Supply chain disruption is gradually easing as demand weakens, offering shippers a chance to clear backlogs. But inland labor and equipment shortages – mainly trucks and drivers – are still causing gridlock at warehouses and store loading docks. While ocean, air, rail and long-haul trucking rates have come down to keep assets utilized, last-mile parcel freight, LTL and other costs associated with e-commerce growth keep rising, and carriers are maintaining pricing power.

A range of external, global geopolitical and economic trends outside shippers’ control – the war in Ukraine and Russia sanctions, new COVID-19 outbreaks again closing ports in China, potential longshore work stoppages on the West Coast, severe weather, recession – could easily bring back levels of supply chain chaos seen during COVID peaks. 

Finally, pressure is building from customers, shareholders and regulators for companies to meet environmental, social and governance (ESG goals). That translates down the supply chain into pressure on carriers and service providers to reduce fuel consumption, emissions, packaging waste and more, creating savings over time but adding considerable upfront cost.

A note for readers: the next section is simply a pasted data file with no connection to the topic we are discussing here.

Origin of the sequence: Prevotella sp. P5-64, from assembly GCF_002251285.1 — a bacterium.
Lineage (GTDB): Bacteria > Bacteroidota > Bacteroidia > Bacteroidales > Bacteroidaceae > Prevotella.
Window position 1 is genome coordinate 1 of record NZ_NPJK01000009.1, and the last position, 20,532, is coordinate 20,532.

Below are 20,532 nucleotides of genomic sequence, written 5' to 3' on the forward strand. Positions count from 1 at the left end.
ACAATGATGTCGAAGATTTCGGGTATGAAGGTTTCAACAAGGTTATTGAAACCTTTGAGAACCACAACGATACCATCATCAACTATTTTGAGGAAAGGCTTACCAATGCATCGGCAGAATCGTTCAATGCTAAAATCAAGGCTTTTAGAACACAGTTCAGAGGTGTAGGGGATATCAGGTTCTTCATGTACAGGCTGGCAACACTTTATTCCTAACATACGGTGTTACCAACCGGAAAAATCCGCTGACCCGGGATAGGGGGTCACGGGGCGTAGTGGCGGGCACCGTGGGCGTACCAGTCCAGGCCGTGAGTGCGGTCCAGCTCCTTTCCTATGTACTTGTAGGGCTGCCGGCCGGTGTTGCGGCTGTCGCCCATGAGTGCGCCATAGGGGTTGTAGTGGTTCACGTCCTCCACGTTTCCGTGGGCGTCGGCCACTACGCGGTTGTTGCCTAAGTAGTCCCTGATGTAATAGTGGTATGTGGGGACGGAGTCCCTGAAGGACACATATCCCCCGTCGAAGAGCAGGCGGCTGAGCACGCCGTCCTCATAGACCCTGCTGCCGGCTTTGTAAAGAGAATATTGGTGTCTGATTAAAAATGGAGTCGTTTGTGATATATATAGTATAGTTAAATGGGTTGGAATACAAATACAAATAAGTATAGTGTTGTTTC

Shippers are struggling to manage this uncertainty as they simply try to move goods from point A to point B on time. Relationships with asset-based carriers controlling the physical move are crucial, but easier said than done – especially for smaller, less frequent accounts. Strategic shifts to add resiliency, such as diversifying modes, gateways or suppliers, or substituting product inputs, involves risk and careful planning. Options to add capacity by leasing planes and trucks are costly and complex, outside the core competencies of even large shippers. 

Global 3PL GEODIS surveys the current transportation landscape and weighs both the challenges and possible options for managing disruption.

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